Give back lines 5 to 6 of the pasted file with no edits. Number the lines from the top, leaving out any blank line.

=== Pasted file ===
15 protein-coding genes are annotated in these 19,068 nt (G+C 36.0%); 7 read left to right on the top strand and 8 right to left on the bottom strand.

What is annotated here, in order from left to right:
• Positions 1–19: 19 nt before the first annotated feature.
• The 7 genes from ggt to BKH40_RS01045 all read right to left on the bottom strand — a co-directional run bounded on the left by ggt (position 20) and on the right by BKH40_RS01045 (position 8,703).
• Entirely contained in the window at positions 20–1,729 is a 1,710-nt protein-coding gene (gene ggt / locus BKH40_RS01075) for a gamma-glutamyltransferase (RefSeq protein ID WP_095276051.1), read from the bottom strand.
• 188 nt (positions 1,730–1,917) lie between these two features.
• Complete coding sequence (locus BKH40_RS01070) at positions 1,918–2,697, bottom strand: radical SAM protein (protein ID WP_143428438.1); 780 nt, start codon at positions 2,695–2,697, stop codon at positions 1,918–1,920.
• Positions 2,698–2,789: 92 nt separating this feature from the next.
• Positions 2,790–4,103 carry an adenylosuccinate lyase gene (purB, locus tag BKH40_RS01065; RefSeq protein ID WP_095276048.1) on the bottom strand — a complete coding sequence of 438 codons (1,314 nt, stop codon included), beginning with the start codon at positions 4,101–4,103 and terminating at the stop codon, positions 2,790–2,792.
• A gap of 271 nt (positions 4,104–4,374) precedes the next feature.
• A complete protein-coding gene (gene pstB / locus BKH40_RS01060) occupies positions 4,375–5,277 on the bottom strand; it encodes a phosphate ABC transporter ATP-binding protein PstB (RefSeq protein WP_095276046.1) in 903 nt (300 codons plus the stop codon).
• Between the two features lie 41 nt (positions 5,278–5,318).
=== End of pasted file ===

• Entirely contained in the window at positions 20–1,729 is a 1,710-nt protein-coding gene (gene ggt / locus BKH40_RS01075) for a gamma-glutamyltransferase (RefSeq protein ID WP_095276051.1), read from the bottom strand.
• 188 nt (positions 1,730–1,917) lie between these two features.